On April 1, 2022, for the 41st time, the Queen headed north from her winter residence in Stillwater to rejoin the Princess in Taylors Falls. The return of paddle boats has signaled the beginning of the summer to residents of the St. Croix River Valley since the mid-1800s.
According to information from the St. Croix National Scenic Riverway, the first steamboat to travel the St. Croix River was the Palmyra in 1838. St. Croix Falls was as far upriver as the boats could go because of the falls or rapids that existed there. Steamboats with paddle wheels were useful for river travel because they could carry large amounts of cargo in shallow water. The Palmira was commissioned to bring the machinery for two sawmills: one for Taylors Falls, the other for St. Croix Falls, cementing the importance of these two river towns in Minnesota and Wisconsin history.
By the 1890s hundreds of steamboats traversed the St. Croix. “Every spring, townspeople of St. Croix River communities looked forward to the return of the steamboats. “Steamboat’s a-comin!” was the call to teachers to close school early, for merchants to close their shops and for everyone to gather at the levee. The sound of steam driven calliopes and dark smoke billowing on the horizon was a sign that the isolation of winter was over! The ice had melted, and riverboats could travel once more.”
And now it is a cold April Fool’s morning in 2022, forecast to be sunny but windy with temperatures in the 40s. There are only nine people onboard the Queen: Captain Lee Samuelson, General Manager/Captain Ryan Ramaley, and Captain Dominick Raedeke along with six guests invited by owner of the Taylors Falls Scenic Boat Tours, Amy Frischmon. Amy warned us to “Dress warmly, bring a blanket and hot beverages. This is not a regular trip,” she said. “We don’t promote this to our customers. There will be none of the accommodations the Queen usually provides her guests.” As it turned out, the sun shone brightly, there was little wind, and we spent the entire day on the upper deck.
This is a bit early for the Queen’s departure, and the Princess is already docked in Taylors Falls. The boats usually head north sometime around the first week of April, but it’s a tricky business to figure out when to leave Stillwater for Taylors Falls. Two factors must be considered: the amount of ice on the river and water levels. Once the ice is out on the river in Stillwater, the boat will leave the dock in 24 hours, but only if the water levels are high enough to accommodate the Queen’s 19” draft (the distance between the waterline and the deepest point of the boat; the minimum amount of water needed for the boat to float.) Miscalculate, and the Queen won’t make it under the Swing Bridge. The Princess, with its 12” draft might have an easier time, but she’s taller than the Queen. Captain Raedeke said there was just one missed opportunity in his history with the Queen, a year when the water level was too high, and she couldn’t make it up the river until June.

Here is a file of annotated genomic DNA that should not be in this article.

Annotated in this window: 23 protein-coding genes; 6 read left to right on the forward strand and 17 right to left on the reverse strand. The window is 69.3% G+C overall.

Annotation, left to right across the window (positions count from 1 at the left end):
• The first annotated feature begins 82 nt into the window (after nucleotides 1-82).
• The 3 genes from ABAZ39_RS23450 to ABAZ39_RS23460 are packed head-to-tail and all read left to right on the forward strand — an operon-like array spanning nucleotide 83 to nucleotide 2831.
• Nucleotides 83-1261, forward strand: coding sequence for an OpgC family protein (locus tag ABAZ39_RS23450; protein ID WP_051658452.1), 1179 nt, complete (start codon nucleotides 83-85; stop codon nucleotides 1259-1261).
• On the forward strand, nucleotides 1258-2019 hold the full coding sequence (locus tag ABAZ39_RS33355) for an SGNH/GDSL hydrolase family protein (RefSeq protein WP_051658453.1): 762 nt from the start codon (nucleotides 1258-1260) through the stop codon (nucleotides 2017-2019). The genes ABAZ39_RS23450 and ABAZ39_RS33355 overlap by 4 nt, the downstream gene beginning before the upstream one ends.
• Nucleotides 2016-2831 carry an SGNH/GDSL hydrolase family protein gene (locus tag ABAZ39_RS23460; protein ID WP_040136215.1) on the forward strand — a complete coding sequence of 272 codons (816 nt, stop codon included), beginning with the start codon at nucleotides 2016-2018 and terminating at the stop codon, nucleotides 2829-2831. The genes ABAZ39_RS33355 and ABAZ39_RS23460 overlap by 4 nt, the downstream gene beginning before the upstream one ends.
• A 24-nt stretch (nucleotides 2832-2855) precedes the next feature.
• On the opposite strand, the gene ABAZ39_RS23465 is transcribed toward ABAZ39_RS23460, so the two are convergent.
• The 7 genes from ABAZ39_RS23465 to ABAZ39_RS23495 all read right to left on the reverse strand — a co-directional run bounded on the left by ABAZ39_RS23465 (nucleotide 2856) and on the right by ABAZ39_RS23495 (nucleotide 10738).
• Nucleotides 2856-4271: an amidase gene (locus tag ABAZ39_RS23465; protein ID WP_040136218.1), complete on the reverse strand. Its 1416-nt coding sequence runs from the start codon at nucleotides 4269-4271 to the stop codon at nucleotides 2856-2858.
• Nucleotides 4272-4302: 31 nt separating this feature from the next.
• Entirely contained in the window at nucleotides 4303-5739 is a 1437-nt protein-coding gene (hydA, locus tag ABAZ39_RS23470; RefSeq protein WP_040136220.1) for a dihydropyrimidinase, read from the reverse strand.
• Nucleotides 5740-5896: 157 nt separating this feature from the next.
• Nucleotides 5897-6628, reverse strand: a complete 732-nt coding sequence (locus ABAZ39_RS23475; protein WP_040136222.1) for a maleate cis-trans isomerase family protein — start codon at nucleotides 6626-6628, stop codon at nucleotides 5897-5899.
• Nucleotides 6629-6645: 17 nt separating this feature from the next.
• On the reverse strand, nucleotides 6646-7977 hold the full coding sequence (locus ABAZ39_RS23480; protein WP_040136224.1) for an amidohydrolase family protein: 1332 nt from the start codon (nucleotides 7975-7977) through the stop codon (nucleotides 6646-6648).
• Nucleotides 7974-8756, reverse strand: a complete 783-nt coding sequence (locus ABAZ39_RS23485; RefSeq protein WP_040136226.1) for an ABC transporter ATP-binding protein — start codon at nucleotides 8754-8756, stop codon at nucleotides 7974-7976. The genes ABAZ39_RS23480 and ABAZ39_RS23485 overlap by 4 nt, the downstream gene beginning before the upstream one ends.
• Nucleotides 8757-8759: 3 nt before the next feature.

With the Queen’s two iconic smokestacks lying in repose on the deck, we made it under the Swing Bridge with only a foot of clearance. Between the two bridges at Taylors Falls and Stillwater, the Swing Bridge is one of only three bridges that currently span the St. Croix. They are known locally as the High Bridge (near Arcola Mills), the Swing Bridge (by Cedar Bend) and the Osceola Bridge. There was once another bridge that crossed the St. Croix called the Wisconsin Central Bridge, but now you can just see the beautiful cut-stone pillars that march across the river.
Prior to this trip, Captain Samuelson took a small flat-bottom work boat downstream over the stretch of the St. Croix River that would be our itinerary today, figuring out where the deepest channels were. We learned that the channels on a river are always changing, and rarely are in the middle of the river. So the Queen danced her way between the east and west banks of the river, taking six hours to travel from Stillwater to Taylors Falls.
The Taylors Falls Scenic Boat Tours has been in the family for five generations. As Captain Samuelson piloted the boat upriver, Captain Ramaley and Captain Raedeke exchanged stories about the company’s history. In 1906, Raedeke’s Great-great Grandfather Carl Muller came upriver when he was 14 and began a boat business, getting people on the river in small row boats and launching a business that would remain in the family for 116 years. The history of the region is in this family’s bones: Great-great Grandfather Carl Muller and Great Grandfather Bob Muller (whom many locals still remember) were present when the last paddleboat left the river in 1924, nearly 100 years ago. The Queen and the Princess are the first true paddle boats on the river since then.
The three amigos as we affectionately called the Queen’s Captains, have a combined 82 years of working for the Taylors Falls Scenic Boat Tours. During the busiest times of the summer, the Queen makes four trips a day, seven days a week, plus an evening trip and commissioned tours. These three men have ferried hundreds of thousands of visitors and residents, sharing their knowledge about the river’s rich history. Their passion for the river is evident.